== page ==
It was 1931 and a pre-Paramount MAE WEST was touring in her very controversial Harlem play, with a bi-racial cast. Let's take in a long review to see the view from the front row. This is Part 3.
• • Red Hot Sin — — Man the Boats, Women, and Babies First! • •
• • Three Acts and Sixteen Scenes • •
• • It takes just three acts and 16 scenes for "The Constant Sinner" to relieve itself.
• • During this time, the well-known Babe Gordon has acquired no less than three lovers, a husband, one murder, and a number of plain and fancy high-lights. Far be it from me to divulge the plot, but in the interests of fair play and no hitting in the clinches, I must inform you that Harlem and Riverside Drive meet one another in various bedrooms.
• • Things being what they are, I wouldn't be in the least bit surprised if "The Constant Sinner" didn't turn out to be the first real hit of the new season. There is, of course, a good deal of filth that could have been tossed in the most convenient ash can, but Mae West has a way of delivering filth that makes it seem funny and gives it some small excuse for being. "The Constant Sinner," at least, does not leer or peep through keyholes.
• • Her undulating canter and distinctive manner of speech • • . . .
• • This was Part 3. Part 4 will continue tomorrow.
• • Source: Review in Standard Union; published on Tuesday, 15 September 1931.
• • On Monday, 31 May 1999 • •
• • There was a 30-minute episode "Mae West" on TV's E! Mysteries and Scandals: Season 2, Episode 14. It aired on Monday, 31 May 1999.
• • Overheard in Hollywood • •
• • Mae West never goes to night clubs. She isn't a time-killer and she isn't a show-off. She never goes out, as some stars do, wearing fetchingly scanty attire. For that matter, she seldom appears in public at all without the constant "chaperonage" of her manager.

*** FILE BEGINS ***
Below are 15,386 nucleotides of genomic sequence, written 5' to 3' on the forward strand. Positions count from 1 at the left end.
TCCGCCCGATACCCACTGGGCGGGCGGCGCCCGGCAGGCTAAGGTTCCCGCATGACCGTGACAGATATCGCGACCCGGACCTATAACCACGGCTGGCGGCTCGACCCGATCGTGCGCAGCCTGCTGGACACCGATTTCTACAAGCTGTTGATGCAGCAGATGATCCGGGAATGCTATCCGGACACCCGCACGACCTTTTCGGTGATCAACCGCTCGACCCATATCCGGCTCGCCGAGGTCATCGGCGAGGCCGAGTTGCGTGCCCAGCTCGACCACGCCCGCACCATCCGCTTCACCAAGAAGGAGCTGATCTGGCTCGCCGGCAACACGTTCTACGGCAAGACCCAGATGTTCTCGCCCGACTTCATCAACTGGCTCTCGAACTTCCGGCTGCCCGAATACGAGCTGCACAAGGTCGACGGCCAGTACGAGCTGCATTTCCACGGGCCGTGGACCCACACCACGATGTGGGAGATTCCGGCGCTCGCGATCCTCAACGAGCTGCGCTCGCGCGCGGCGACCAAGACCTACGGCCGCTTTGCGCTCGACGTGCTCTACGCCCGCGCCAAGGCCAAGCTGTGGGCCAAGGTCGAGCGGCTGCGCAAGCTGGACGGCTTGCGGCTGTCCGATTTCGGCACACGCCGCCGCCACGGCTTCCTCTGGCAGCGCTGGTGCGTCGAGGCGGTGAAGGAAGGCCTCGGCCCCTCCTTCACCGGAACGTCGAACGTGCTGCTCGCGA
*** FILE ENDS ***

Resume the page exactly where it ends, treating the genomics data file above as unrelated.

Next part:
• • In Her Own Words • •
• • Mae West said: "I'd never marry a man who drinks to excess, or one who cannot carry his liquor like a gentleman. For one reason, the man I marry has got to be interested, not in liquor, but in Mae West!"
• • Quote, Unquote • •
• • A syndicated columnist mentioned Mae West.
• • "Dorothy Kilgallen Reports on Broadway" • •
• • Dorothy Kilgallen wrote: Mae West’s muscle men have trouble finding hotel beds big enough for their bulging frames. One of them, George Eiferman, was knocked out for five’ minutes the other night when he banged his head trying to get arranged for a cozy snooze, suffered a lump the size of an ostrich egg . . .
• • Source: Item in The Voice of Broadway by Dorothy Kilgallen; published on Thursday, 4 November 1954
• • The Mae West Blog celebrates its 12th anniversary • •
• • Thank
you for reading, sending questions, and posting comments during these
past eleven years. The other day we entertained 3,497 visitors. And we reached a
milestone recently when we completed 3,700 blog posts. Wow!
• • By the Numbers • •
• • The Mae West Blog was started ten years ago in July 2004. You are reading the 3715th blog post.
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• • Come up and see Mae every day online: http://MaeWest.blogspot.com/
• • Photo: • • Mae West • • in 1954 • •
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